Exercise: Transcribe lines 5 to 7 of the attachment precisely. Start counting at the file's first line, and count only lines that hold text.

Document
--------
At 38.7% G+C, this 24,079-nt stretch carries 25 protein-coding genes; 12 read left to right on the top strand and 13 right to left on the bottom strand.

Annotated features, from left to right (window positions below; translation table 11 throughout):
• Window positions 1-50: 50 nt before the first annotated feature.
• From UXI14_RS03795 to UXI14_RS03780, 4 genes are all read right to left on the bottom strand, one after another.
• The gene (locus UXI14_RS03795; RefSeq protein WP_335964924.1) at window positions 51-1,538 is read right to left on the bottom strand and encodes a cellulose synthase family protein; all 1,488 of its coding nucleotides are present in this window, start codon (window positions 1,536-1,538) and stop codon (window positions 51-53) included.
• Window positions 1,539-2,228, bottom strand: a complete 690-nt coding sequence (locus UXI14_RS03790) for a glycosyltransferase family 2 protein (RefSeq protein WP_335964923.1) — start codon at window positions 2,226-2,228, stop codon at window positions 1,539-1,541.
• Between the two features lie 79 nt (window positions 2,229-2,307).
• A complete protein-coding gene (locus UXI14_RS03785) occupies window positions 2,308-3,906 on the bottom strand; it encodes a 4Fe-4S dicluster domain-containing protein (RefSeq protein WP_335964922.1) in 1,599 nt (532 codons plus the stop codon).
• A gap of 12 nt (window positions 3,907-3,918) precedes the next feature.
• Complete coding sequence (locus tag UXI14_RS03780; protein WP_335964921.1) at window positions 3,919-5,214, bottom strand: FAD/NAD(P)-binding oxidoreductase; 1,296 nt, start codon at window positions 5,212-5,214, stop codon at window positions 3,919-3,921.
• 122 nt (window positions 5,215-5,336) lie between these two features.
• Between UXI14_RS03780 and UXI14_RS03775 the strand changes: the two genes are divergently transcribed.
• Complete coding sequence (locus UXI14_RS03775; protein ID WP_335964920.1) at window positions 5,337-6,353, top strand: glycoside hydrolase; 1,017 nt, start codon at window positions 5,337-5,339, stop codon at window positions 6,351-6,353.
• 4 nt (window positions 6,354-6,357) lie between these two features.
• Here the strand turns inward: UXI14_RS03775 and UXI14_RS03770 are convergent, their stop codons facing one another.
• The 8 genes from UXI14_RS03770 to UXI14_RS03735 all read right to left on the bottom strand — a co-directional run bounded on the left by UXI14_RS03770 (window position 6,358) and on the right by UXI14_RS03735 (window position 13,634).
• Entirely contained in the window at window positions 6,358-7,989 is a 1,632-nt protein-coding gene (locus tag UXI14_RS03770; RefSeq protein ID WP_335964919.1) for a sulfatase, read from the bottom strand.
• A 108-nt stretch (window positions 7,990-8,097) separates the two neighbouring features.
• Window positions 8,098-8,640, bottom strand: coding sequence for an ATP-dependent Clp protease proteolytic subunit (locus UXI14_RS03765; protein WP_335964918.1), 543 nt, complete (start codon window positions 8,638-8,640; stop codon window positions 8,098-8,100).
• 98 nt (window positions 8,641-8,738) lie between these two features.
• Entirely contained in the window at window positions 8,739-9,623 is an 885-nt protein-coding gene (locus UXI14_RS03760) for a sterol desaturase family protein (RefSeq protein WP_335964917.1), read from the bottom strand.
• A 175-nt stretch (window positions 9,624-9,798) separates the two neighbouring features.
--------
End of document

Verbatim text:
• The gene (locus UXI14_RS03795; RefSeq protein WP_335964924.1) at window positions 51-1,538 is read right to left on the bottom strand and encodes a cellulose synthase family protein; all 1,488 of its coding nucleotides are present in this window, start codon (window positions 1,536-1,538) and stop codon (window positions 51-53) included.
• Window positions 1,539-2,228, bottom strand: a complete 690-nt coding sequence (locus UXI14_RS03790) for a glycosyltransferase family 2 protein (RefSeq protein WP_335964923.1) — start codon at window positions 2,226-2,228, stop codon at window positions 1,539-1,541.
• Between the two features lie 79 nt (window positions 2,229-2,307).